When nice weather is back, one loves the round and pink (rose) faces of the radishes.
Because during this transitional period between vegetables for winter storage, and the first outdoor shoots, they are a delight just as spring itself.No needs to be patriotic to enjoy the freshness of our so called “national” radish, which is picked up early morning like aromatic herbs.
By the way, do you know that our radishes don’t belong to the root vegetable botanic family? Known since antiquity, it belongs to the “brassicacées” such as mustard, arugula, watercress, or cabbage. One finds its trace in the writings of Olivier de Serres, around 1600; he invites to sow radishes every new moon for six months for having every day, new and tender radishes.
The agronomist refers to the cultivation of the “every month” radish. But, beware! Its seedlings have more chance to be successful if we wait until April, while the “early” radishes are sown in March.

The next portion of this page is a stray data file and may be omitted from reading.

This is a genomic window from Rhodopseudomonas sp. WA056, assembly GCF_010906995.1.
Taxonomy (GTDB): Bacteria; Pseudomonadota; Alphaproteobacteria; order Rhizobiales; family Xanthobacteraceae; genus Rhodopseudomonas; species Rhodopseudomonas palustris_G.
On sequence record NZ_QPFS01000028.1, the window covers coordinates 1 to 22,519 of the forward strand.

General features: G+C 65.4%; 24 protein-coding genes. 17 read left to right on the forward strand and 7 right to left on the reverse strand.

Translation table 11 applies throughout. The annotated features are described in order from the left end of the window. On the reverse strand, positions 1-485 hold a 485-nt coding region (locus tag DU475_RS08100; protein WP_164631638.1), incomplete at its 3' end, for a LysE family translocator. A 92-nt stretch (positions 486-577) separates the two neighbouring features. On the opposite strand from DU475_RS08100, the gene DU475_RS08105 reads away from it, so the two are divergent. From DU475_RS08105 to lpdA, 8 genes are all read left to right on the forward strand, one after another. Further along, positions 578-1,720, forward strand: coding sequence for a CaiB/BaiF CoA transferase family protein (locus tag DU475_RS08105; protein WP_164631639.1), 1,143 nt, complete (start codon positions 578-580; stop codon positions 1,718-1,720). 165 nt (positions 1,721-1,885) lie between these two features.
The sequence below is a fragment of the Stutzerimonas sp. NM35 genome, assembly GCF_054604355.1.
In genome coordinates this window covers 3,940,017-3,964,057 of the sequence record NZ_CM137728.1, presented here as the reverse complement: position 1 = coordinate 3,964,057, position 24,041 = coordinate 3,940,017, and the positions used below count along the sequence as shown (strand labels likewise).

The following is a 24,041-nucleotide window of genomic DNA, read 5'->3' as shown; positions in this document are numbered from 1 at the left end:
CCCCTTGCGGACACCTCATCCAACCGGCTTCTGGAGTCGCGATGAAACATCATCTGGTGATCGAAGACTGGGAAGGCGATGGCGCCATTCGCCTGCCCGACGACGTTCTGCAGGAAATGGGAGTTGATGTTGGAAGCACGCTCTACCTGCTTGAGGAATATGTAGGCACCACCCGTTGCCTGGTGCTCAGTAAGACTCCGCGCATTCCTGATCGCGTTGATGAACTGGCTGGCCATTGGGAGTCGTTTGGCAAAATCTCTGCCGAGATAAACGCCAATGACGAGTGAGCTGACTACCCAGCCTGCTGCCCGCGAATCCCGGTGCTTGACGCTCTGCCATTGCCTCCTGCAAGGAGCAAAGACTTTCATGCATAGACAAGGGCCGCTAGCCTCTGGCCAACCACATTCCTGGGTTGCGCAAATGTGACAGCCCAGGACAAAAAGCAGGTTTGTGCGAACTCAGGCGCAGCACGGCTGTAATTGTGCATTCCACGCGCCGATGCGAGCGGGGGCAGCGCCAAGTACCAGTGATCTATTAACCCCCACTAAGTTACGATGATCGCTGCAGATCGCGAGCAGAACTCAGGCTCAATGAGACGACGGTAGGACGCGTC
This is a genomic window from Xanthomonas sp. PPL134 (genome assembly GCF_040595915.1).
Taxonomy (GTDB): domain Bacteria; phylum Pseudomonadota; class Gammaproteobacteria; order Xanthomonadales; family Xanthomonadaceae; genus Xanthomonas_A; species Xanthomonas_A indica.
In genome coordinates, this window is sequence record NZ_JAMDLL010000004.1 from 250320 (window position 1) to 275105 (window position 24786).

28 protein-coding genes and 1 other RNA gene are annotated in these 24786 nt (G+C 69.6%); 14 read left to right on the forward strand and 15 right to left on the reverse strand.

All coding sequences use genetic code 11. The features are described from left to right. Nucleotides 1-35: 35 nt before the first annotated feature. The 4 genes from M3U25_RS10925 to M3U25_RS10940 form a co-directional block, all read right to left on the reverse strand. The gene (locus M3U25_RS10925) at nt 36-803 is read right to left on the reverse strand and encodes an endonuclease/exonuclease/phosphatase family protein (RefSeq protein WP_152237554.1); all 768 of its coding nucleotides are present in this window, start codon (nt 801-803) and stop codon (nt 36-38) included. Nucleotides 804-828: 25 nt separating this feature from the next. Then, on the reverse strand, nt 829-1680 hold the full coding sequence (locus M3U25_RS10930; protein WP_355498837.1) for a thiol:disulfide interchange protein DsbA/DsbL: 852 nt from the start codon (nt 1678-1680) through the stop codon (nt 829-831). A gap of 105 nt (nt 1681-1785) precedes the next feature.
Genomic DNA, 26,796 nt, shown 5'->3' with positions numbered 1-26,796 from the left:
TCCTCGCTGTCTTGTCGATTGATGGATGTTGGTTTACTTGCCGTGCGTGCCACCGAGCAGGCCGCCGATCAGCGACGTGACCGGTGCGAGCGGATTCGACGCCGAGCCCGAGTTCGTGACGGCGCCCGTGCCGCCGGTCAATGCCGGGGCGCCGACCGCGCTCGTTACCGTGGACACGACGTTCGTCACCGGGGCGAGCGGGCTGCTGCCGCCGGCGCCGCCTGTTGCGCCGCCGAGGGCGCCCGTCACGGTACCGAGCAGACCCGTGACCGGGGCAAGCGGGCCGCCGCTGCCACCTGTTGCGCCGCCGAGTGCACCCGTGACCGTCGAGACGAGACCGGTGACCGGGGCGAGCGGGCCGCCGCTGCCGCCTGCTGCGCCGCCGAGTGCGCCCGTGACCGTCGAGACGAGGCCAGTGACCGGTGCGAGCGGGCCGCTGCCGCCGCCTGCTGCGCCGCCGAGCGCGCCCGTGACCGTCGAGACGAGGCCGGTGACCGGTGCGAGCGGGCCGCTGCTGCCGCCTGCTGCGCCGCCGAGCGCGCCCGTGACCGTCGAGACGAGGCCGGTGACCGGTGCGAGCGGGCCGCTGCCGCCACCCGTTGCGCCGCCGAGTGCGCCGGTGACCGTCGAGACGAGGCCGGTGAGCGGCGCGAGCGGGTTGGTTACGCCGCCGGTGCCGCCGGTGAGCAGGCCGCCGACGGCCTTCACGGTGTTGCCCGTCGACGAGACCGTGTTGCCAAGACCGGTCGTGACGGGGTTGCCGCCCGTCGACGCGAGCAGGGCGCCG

At the beginning of the 20th century, the Vilmorin catalog offered around forty small radishes, including the “national” one. But it was not until 1838, that the Fabre establishments in Metz in East of France offered the “half-long pink radish”, still now in the official catalog. There was something for everybody’s taste. In the North of France in the Parisian area, and in the West, we prefer the radish with white tips, while in the south we like better the two-colored radish. This is how the vegetable palette is spread out , as shimmering as that of nail polish, with all kinds of varieties ranging from the pink round with a white tip, to the scarlet round, including the half-long scarlet with a white tip.
Who said that growing radishes is a child’s hobby? The quick growth suits the child’s impatience, but on the other hand, thinning out demands patience and thoroughness.
It means removing a few shoots to leave more room for other newcomers, and give them a better chance to flourish. Indeed sowing, these tiny seeds without a seeder can be tricky because you often have a clumsy hand unless we mix them with sand or coffee grounds.
As for the famous eighteen days sowing time, the promise is enticing but misleading because in reality, it takes one more week. Finally for avoiding the radishes to become piquant, it is better to harvest them earlier, and on a regular basis. The most important thing is to keep the soil moist.
Then let’s not deprive ourselves from growing radishes in order to enjoy “ la vie en rose”, especially nowadays.